There’s little doubt that language — the words we use and how we use them — has a profound influence on culture. Over time, some words even burrow so deeply into our collective mindset that they change the way we think.
As Antonio Benítez-Burraco writes in Psychology Today, “Languages do not limit our ability to perceive the world or to think about the world, but they focus our perception, attention, and thought on specific aspects of the world.”
Different words spoken in different languages don’t just dress the same concept. They shape and often redefine that concept — imparting meaning as much as they describe it.
When it comes to language, we’ve got a lot wrapped up in the wrapping, particularly when it comes to very sensitive concepts like the taking of one’s own life.
To describe that act, we’re still using the term “committed suicide.”
And while the words may sound cold and clinical, they are, in fact, anything but sterile.
They’re loaded with meaning — in the worst possible way. Think about things that are “committed”: fraud, adultery, murder, sin.
In our society, when something is committed, that something by default is a bad thing. (When was the last time you heard about two people falling in love and “committing marriage?”)
Suicide, while inarguably a bad thing, is a lot more complex than tax evasion. It’s more like life evasion. Or at least, the need to escape from overwhelming stress and trauma. It’s often inextricably entwined with mental health.
So why heap more scorn on people battling those devastating issues? Why frame suicide as an immoral act?
“The term ‘committed suicide’ is damaging because for many, if not most, people it evokes associations with ‘committed a crime’ or ‘committed a sin’ and makes us think about something morally reprehensible or illegal,” Jacek Debiec, a professor at the University of Michigan’s department of psychiatry, tells the Huffington Post.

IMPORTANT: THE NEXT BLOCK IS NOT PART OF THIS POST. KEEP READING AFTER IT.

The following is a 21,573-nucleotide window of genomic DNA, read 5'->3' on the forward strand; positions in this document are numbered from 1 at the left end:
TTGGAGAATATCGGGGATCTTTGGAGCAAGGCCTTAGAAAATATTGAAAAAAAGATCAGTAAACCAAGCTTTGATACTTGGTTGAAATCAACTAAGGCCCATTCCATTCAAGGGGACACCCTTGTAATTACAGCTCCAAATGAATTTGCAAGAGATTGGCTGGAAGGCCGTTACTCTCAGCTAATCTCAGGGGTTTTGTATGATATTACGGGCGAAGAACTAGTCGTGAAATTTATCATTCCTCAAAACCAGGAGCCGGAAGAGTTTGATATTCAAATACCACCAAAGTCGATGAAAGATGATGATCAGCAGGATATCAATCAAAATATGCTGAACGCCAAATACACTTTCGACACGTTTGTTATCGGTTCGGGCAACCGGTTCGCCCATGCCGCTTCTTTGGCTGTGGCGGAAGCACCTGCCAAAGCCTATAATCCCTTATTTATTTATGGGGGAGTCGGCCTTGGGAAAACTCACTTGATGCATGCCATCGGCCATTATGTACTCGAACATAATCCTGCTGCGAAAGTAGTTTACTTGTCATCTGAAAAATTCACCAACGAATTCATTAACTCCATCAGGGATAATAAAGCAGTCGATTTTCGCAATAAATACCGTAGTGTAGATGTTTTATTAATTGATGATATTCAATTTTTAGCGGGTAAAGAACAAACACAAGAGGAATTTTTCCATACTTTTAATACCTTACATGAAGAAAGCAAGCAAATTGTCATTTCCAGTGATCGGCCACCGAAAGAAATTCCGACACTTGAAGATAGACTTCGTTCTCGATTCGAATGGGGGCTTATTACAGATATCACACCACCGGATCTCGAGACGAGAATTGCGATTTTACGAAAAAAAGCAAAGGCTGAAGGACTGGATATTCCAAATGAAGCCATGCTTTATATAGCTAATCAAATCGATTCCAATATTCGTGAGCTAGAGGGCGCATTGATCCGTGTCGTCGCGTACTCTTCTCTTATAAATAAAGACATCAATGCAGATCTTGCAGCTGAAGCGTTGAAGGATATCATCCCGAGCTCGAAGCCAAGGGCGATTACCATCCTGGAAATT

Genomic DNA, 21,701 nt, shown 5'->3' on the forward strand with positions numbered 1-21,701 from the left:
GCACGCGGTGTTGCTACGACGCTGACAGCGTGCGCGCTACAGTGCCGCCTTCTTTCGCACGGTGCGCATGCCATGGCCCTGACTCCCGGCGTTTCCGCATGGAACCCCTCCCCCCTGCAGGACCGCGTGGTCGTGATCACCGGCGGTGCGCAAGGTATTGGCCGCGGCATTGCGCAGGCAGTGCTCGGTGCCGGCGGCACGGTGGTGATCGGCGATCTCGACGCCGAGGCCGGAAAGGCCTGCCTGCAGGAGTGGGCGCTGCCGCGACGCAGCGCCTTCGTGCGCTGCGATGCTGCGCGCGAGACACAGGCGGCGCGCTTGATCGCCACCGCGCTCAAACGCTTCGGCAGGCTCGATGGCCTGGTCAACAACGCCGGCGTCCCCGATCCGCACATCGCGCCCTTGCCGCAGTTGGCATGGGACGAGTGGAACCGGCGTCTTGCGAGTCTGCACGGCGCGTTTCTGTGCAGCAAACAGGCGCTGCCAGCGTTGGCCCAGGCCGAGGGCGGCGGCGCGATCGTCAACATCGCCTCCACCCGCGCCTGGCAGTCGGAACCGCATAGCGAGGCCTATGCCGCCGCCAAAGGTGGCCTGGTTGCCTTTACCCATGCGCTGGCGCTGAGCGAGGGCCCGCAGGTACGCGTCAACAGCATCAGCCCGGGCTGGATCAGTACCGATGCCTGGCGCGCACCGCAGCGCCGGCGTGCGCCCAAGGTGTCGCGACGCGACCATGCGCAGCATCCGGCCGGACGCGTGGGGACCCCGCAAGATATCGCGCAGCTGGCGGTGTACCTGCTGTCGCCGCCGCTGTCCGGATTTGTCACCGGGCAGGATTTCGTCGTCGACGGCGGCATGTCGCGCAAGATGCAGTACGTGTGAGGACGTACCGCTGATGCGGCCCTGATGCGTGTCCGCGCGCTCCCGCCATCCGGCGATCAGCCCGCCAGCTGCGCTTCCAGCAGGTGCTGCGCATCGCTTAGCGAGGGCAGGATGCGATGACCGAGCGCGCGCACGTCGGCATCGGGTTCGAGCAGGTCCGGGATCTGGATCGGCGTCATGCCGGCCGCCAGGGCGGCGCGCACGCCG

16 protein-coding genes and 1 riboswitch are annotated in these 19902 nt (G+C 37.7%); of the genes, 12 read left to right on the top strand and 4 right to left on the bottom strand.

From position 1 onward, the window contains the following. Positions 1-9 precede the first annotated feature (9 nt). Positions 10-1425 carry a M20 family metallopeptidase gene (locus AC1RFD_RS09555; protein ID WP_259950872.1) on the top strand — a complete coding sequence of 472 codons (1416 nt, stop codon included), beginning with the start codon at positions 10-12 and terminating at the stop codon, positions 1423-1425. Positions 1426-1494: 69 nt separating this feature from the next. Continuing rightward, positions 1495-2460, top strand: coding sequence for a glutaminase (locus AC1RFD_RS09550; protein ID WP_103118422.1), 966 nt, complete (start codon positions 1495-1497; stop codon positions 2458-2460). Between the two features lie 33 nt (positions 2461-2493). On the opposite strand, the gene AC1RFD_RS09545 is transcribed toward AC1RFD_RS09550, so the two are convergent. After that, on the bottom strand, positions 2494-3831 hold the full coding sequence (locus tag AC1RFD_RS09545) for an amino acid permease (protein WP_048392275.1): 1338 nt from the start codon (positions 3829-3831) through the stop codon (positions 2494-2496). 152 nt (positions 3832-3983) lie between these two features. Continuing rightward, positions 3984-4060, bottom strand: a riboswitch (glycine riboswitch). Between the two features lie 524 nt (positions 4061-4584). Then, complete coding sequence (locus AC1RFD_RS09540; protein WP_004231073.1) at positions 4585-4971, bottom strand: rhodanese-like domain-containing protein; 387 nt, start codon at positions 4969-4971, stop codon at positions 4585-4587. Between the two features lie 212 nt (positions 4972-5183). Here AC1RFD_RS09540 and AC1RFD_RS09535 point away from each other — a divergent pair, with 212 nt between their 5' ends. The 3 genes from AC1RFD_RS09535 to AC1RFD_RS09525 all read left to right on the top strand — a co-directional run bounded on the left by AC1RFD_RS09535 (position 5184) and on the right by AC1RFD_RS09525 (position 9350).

There are alternatives. Mental health professional suggest skirting the stigma-fraught word “committed” entirely. Some lean towards the term “completed suicide,” although that seems to introduce another wholly unwelcome meaning.
“Think of the sense of accomplishment you feel when you complete a big project. Then think of the disappointment you feel when you don’t,” writes University of Denver professor Stacey Freedenthal.
“Completion is good, and suicide isn’t.”
Indeed, that may swing the pendulum too hard in the destigmatizing direction. Freedenthal, like many mental health experts, suggests simply getting rid of the troublesome “committed” and simply saying “killed by suicide.”
Makes sense, doesn’t it? And yet, we’re still largely stuck on that victim-blaming classic: committed suicide.
The irony here? We all agree that mental health is something that improves when we talk about it. But the acme of mental distress — suicide — is so steeped in immorality and even criminality, who dares talk about it?
And maybe that’s why the suicide rate is surging. It’s the affliction that dare not speak its name — even as we need to talk about it now, more than ever. In the U.S., suicide was the 10th leading cause of death in 2016, claiming some 45,000 lives, according to the Centers for Disease Control and Prevention. More alarmingly, suicide was the second leading cause of death among individuals between the ages of 10 and 34.
But suicide may also be the only major disease that’s entirely preventable. Communication can be a powerful vaccine.
“Suicide is not a sin and is no longer a crime, so we should stop saying that people ‘commit’ suicide,” concluded researcher Susan Beaton in a 2013 paper. “We now live in a time when we seek to understand people who experience suicidal ideation, behaviours and attempts, and to treat them with compassion rather than condemn them.”
So maybe it’s time we stopped stigmatizing the act, and, by doing so, encouraged the kinds of conversations that save lives.
No one is perpetrating a crime here. The only crime, in fact, is that we’re still using language to cast it as one.
If you’re struggling with thoughts of self harm or suicide, there is help. For a list of phone numbers and resources across the U.S., visit the U.S. National Suicide & Crisis Hotlines webpage.